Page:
A longstanding methodology used to associate human genetic variations with disease risk can help flag more deadly or contagious variants of SARS-CoV-2, including the novel gamma variant, according to new research from the Harvard School of Public Health.
Over the past year, Christoph Lange, a professor at Harvard Medical School, and his research group analyzed more than 7000 SARS-CoV-2 genomes from an online database to identify the most highly pathogenic strains. The researchers detected a mutation in a variant later identified as the gamma variant P.1 in Brazil. The group found that P.1 was linked to higher mortality rates, transmissibility, and pathogenicity.
Nan M. Laird, a biostatistics professor at HSPH, who contributed to the study, said the group’s research was an original usage of an established method to predict disease outcomes.
“Historically, the genome-wide association analyses have looked at whether or not an individual's genetic makeup can predict disease in that individual,” Laird said. “What we’re doing here is quite different because we’re asking whether or not mutations in the virus can affect the course of the disease in the individual.”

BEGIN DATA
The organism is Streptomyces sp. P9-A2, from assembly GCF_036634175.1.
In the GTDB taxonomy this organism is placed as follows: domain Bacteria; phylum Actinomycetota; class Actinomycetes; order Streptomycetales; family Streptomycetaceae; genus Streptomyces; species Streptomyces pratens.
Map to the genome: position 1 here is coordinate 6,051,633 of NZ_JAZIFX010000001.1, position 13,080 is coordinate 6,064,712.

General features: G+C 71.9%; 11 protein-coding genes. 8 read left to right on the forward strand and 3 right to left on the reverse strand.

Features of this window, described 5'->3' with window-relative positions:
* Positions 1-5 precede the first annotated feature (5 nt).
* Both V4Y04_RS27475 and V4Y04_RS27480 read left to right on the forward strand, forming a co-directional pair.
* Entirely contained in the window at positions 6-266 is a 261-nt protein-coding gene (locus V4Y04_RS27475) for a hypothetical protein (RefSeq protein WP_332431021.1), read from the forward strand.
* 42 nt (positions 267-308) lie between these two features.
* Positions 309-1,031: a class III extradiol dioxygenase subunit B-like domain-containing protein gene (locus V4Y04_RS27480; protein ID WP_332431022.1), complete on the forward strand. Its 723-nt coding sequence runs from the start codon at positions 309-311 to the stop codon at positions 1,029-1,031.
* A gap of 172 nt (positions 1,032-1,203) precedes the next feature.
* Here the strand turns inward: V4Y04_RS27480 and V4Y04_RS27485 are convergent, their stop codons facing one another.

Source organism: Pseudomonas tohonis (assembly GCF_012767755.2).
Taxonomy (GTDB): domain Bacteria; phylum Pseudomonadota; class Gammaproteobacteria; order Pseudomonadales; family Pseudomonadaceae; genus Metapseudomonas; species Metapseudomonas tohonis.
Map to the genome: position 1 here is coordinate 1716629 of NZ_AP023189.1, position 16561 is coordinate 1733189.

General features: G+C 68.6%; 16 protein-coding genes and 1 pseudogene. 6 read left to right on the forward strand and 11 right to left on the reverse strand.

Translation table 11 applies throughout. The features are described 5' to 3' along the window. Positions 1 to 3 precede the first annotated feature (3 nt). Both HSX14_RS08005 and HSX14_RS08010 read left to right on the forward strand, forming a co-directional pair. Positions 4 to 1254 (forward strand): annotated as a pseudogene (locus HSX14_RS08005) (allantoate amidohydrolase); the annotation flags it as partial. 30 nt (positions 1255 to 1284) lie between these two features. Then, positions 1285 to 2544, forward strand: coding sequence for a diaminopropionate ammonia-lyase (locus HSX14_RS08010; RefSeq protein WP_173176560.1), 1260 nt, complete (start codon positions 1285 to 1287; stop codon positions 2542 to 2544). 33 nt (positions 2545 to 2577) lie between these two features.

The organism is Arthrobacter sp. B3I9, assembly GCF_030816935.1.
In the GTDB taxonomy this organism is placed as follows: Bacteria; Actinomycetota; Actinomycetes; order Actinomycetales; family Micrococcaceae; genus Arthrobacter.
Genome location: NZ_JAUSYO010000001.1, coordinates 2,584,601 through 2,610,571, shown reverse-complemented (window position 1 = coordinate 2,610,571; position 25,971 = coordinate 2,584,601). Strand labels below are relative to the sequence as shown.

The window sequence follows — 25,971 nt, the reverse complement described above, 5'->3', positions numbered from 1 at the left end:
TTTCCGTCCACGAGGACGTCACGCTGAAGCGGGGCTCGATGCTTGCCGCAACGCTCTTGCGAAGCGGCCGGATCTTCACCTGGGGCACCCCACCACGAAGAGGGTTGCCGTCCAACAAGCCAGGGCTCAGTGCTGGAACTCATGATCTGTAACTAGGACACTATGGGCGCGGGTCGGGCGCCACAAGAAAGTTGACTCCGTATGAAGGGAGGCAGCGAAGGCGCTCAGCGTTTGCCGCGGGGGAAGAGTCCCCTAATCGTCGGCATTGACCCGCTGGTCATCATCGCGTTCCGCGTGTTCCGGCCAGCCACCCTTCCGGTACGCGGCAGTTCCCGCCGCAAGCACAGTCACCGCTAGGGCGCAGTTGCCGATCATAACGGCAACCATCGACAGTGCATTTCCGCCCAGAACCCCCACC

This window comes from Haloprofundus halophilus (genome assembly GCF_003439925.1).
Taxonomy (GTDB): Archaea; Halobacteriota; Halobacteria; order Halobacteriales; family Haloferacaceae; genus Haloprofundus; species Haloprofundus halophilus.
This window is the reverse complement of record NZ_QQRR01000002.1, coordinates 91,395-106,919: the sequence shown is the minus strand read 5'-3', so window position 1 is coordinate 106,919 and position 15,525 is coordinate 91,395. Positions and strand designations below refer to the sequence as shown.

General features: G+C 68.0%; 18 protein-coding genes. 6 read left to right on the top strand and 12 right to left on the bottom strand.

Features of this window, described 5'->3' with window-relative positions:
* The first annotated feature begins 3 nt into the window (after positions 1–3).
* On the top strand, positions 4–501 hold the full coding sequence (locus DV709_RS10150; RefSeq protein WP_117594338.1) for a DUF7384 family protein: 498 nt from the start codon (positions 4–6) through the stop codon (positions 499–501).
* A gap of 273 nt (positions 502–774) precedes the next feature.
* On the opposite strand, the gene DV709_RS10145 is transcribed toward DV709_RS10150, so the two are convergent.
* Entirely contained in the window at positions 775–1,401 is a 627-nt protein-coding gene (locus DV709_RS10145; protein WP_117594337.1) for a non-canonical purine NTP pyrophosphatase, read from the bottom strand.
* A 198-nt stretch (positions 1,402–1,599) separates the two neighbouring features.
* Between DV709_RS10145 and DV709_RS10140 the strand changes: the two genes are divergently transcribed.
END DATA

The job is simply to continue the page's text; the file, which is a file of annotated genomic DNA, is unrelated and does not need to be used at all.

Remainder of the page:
Georg Hahn, a biostatistics instructor at HSPH and the lead author of the study, said this methodology could be used as a “pre-warning system” to flag and monitor any viral mutants.
Chloe Wu, MIT graduate student who contributed to the study, noted that this approach and similar genetic methodologies have significant potential to identify and prevent the spread of more lethal Covid-19 variants as the pandemic rages on.
“Continuing to apply similar approaches as this pandemic continues to progress would be interesting to see,” Wu said. “The virus is continuing to mutate, and so if you can get an early sense of which mutations might end up being problematic, then we can potentially start to put some of our resources and energy into trying to contain that early on.”
However, the researchers said that current epidemiological databases pose logistical problems for future research with this methodology.
Their research was based on publicly available data in the GISAID database, an open-source platform where users can upload genetic sequences and any relevant clinical or epidemiological data. The database holds over 3 million submissions, but due to a lack of standardization, researchers may find repetitive submissions that exaggerate findings.
Coming up with standardized pipelines for submissions to this database would make the data much easier to use, according to Hahn.
Lange said the research group aims to continue applying this methodology as the pandemic progresses, in hopes of identifying novel strains before they become prevalent.
“We will continue to apply it to see if other new strains surface and if we can detect anything new,” Lange said.
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